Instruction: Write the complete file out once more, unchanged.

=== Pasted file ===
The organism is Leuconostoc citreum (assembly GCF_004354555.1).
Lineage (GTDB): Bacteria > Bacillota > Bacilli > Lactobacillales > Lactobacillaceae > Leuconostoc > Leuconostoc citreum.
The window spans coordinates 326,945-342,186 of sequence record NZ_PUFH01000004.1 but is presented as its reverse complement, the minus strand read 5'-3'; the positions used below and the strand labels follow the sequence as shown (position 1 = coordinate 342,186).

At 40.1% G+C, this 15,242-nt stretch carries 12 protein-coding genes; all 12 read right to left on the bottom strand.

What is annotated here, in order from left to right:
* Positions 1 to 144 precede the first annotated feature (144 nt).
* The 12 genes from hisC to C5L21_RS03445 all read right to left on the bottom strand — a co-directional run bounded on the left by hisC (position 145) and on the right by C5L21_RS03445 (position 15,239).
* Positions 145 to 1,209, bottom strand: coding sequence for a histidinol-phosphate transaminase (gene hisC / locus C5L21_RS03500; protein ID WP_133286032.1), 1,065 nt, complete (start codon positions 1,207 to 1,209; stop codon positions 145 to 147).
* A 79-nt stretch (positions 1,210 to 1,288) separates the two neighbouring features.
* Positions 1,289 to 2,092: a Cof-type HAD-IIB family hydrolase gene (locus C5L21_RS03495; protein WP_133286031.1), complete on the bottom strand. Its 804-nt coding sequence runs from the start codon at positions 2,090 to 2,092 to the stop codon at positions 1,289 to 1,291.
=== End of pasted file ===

The organism is Leuconostoc citreum (assembly GCF_004354555.1).
Lineage (GTDB): Bacteria > Bacillota > Bacilli > Lactobacillales > Lactobacillaceae > Leuconostoc > Leuconostoc citreum.
The window spans coordinates 326,945-342,186 of sequence record NZ_PUFH01000004.1 but is presented as its reverse complement, the minus strand read 5'-3'; the positions used below and the strand labels follow the sequence as shown (position 1 = coordinate 342,186).

At 40.1% G+C, this 15,242-nt stretch carries 12 protein-coding genes; all 12 read right to left on the bottom strand.

What is annotated here, in order from left to right:
* Positions 1 to 144 precede the first annotated feature (144 nt).
* The 12 genes from hisC to C5L21_RS03445 all read right to left on the bottom strand — a co-directional run bounded on the left by hisC (position 145) and on the right by C5L21_RS03445 (position 15,239).
* Positions 145 to 1,209, bottom strand: coding sequence for a histidinol-phosphate transaminase (gene hisC / locus C5L21_RS03500; protein ID WP_133286032.1), 1,065 nt, complete (start codon positions 1,207 to 1,209; stop codon positions 145 to 147).
* A 79-nt stretch (positions 1,210 to 1,288) separates the two neighbouring features.
* Positions 1,289 to 2,092: a Cof-type HAD-IIB family hydrolase gene (locus C5L21_RS03495; protein WP_133286031.1), complete on the bottom strand. Its 804-nt coding sequence runs from the start codon at positions 2,090 to 2,092 to the stop codon at positions 1,289 to 1,291.